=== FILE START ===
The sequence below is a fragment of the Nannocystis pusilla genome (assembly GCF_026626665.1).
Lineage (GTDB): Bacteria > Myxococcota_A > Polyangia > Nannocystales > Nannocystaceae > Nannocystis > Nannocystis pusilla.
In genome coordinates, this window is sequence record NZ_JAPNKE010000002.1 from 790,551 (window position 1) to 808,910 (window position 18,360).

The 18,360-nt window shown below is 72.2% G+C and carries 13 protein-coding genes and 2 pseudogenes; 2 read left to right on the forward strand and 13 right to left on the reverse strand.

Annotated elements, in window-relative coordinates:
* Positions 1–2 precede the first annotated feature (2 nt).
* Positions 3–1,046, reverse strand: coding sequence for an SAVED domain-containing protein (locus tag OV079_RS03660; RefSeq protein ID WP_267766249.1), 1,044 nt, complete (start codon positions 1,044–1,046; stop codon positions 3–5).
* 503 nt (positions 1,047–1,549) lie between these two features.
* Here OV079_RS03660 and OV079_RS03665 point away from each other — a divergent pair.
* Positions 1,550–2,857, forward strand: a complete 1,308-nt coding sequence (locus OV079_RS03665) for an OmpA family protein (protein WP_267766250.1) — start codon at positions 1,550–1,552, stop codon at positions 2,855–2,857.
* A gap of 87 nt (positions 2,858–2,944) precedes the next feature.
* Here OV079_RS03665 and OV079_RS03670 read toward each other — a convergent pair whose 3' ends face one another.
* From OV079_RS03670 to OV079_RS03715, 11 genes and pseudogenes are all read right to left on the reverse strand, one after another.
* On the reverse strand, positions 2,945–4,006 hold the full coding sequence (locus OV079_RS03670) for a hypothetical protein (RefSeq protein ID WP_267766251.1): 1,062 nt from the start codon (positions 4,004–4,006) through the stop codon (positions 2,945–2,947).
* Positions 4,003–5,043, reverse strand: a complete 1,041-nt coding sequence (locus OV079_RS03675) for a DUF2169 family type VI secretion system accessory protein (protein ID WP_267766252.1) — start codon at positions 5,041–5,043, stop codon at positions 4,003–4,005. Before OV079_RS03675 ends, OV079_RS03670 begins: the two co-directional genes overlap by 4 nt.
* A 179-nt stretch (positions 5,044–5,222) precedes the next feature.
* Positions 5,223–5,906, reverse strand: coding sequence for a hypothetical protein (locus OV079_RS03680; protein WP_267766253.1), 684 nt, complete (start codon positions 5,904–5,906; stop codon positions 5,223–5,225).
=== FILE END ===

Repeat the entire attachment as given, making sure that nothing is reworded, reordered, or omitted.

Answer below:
The sequence below is a fragment of the Nannocystis pusilla genome (assembly GCF_026626665.1).
Lineage (GTDB): Bacteria > Myxococcota_A > Polyangia > Nannocystales > Nannocystaceae > Nannocystis > Nannocystis pusilla.
In genome coordinates, this window is sequence record NZ_JAPNKE010000002.1 from 790,551 (window position 1) to 808,910 (window position 18,360).

The 18,360-nt window shown below is 72.2% G+C and carries 13 protein-coding genes and 2 pseudogenes; 2 read left to right on the forward strand and 13 right to left on the reverse strand.

Annotated elements, in window-relative coordinates:
* Positions 1–2 precede the first annotated feature (2 nt).
* Positions 3–1,046, reverse strand: coding sequence for an SAVED domain-containing protein (locus tag OV079_RS03660; RefSeq protein ID WP_267766249.1), 1,044 nt, complete (start codon positions 1,044–1,046; stop codon positions 3–5).
* 503 nt (positions 1,047–1,549) lie between these two features.
* Here OV079_RS03660 and OV079_RS03665 point away from each other — a divergent pair.
* Positions 1,550–2,857, forward strand: a complete 1,308-nt coding sequence (locus OV079_RS03665) for an OmpA family protein (protein WP_267766250.1) — start codon at positions 1,550–1,552, stop codon at positions 2,855–2,857.
* A gap of 87 nt (positions 2,858–2,944) precedes the next feature.
* Here OV079_RS03665 and OV079_RS03670 read toward each other — a convergent pair whose 3' ends face one another.
* From OV079_RS03670 to OV079_RS03715, 11 genes and pseudogenes are all read right to left on the reverse strand, one after another.
* On the reverse strand, positions 2,945–4,006 hold the full coding sequence (locus OV079_RS03670) for a hypothetical protein (RefSeq protein ID WP_267766251.1): 1,062 nt from the start codon (positions 4,004–4,006) through the stop codon (positions 2,945–2,947).
* Positions 4,003–5,043, reverse strand: a complete 1,041-nt coding sequence (locus OV079_RS03675) for a DUF2169 family type VI secretion system accessory protein (protein ID WP_267766252.1) — start codon at positions 5,041–5,043, stop codon at positions 4,003–4,005. Before OV079_RS03675 ends, OV079_RS03670 begins: the two co-directional genes overlap by 4 nt.
* A 179-nt stretch (positions 5,044–5,222) precedes the next feature.
* Positions 5,223–5,906, reverse strand: coding sequence for a hypothetical protein (locus OV079_RS03680; protein WP_267766253.1), 684 nt, complete (start codon positions 5,904–5,906; stop codon positions 5,223–5,225).